The formula for calculating the freezing point depression #ΔT_"f"# is

#color(blue)(bar(ul(|color(white)(a/a)ΔT_"f" = iK_fbcolor(white)(a/a)|)))" "#

where

#i# is the van't Hoff #i# factor

#K_"f"# is the molal freezing point depression constant

#b# is the molality of the solution.

Our first task is to calculate the molality of the solution.

Assume that we mix 1 L of ethylene glycol (EG) and 1 L of water.

#"Mass of EG" = 1000 color(red)(cancel(color(black)("mL EG"))) × "1.12 g EG"/(1 color(red)(cancel(color(black)("mL EG")))) = "1120 g EG"#

#"Moles of EG" = 1120 color(red)(cancel(color(black)("g EG"))) × "1 mol EG"/(62.07 color(red)(cancel(color(black)("g EG")))) = "18.04 mol EG"#

#"Mass of water" = 1000 color(red)(cancel(color(black)("mL water"))) × "1 g water"/(1 color(red)(cancel(color(black)("mL water")))) = "1000 g water" = "1.0 kg water"#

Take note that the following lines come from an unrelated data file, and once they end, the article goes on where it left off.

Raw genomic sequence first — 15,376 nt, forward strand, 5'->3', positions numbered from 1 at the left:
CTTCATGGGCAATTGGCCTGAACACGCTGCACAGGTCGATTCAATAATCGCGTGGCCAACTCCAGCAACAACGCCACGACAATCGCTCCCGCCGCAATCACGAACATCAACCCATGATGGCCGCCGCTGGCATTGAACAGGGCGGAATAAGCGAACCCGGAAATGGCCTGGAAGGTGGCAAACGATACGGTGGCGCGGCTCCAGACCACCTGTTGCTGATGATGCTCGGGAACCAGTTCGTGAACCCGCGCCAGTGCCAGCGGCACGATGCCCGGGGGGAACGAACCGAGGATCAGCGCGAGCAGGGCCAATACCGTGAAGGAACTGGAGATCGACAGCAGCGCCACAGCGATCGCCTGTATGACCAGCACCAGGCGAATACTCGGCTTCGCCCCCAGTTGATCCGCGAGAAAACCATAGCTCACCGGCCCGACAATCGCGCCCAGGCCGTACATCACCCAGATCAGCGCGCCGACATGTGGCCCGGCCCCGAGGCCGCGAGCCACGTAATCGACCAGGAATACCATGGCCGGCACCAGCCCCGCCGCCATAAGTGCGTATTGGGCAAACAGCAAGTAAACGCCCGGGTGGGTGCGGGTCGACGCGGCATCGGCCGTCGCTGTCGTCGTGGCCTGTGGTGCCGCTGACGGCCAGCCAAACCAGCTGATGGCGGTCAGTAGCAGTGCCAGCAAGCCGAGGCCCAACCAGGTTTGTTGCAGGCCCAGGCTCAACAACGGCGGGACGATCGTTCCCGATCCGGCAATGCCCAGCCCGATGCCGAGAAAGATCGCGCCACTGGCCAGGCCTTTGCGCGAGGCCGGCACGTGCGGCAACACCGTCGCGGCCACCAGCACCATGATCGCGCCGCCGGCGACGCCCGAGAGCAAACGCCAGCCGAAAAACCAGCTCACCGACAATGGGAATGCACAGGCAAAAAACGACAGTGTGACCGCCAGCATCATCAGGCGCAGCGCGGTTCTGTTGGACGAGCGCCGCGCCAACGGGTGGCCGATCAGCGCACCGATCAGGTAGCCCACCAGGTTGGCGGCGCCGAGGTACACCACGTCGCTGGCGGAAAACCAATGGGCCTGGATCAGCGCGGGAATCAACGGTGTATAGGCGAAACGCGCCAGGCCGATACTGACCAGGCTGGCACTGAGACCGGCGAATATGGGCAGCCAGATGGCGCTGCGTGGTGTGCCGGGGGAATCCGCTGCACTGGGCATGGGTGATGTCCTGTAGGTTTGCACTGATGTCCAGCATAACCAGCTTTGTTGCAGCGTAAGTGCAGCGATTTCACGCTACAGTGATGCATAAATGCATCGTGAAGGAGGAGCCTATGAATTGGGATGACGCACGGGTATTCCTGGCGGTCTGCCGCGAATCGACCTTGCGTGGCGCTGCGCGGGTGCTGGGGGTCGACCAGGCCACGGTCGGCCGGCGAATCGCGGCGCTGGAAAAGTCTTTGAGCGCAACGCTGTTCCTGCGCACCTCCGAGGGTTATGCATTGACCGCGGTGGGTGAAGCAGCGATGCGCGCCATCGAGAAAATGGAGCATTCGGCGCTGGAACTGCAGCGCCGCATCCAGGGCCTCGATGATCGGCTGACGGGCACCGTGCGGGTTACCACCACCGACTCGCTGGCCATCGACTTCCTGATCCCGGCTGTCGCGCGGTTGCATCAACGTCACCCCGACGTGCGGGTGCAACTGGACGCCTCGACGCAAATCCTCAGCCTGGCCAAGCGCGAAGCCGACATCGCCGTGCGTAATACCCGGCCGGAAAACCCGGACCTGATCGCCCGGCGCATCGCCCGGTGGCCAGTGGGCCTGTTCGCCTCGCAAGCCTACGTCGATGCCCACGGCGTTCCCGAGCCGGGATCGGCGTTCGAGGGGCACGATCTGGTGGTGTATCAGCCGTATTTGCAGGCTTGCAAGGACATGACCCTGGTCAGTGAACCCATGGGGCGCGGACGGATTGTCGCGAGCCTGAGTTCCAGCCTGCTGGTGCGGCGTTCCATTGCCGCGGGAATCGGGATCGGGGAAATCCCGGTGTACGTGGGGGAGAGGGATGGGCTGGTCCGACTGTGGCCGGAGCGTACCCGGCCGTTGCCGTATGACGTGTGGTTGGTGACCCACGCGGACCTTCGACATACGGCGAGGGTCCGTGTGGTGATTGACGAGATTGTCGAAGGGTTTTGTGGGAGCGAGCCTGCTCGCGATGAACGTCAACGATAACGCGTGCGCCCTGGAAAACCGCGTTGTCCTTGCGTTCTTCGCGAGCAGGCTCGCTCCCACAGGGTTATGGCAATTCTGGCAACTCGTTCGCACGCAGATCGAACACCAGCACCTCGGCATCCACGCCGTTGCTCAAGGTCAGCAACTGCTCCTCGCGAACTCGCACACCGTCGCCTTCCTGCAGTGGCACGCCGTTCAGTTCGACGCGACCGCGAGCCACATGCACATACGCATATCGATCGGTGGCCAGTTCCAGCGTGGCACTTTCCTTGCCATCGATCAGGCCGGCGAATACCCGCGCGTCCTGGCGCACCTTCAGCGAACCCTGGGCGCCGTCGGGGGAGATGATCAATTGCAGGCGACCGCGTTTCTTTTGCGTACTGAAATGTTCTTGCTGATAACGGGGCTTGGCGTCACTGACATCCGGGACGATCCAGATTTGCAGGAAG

#b = "moles solute"/"kilograms solvent" = "18.04 mol"/"1.0 kg" = "18 mol/kg"#

In this problem,

#i= 1#, because EG is a nonelectrolyte

#K_text(f) = "1.86 °C·kg·mol"^"-1"#

∴ #ΔT_"f" = 1 × "1.86 °C"·color(red)(cancel(color(black)("kg·mol"^"-1"))) × 18.04 color(red)(cancel(color(black)("mol·kg"^"-1"))) = "34 °C"#

#T_text(f) = T_text(f)^° - ΔT_text(f) = "0 °C - 34 °C" = "-34 °C"#

**Note**: The answer can have only one significant figure, because that is all you gave for the density of water.

However, I calculated the answer to two significant figures.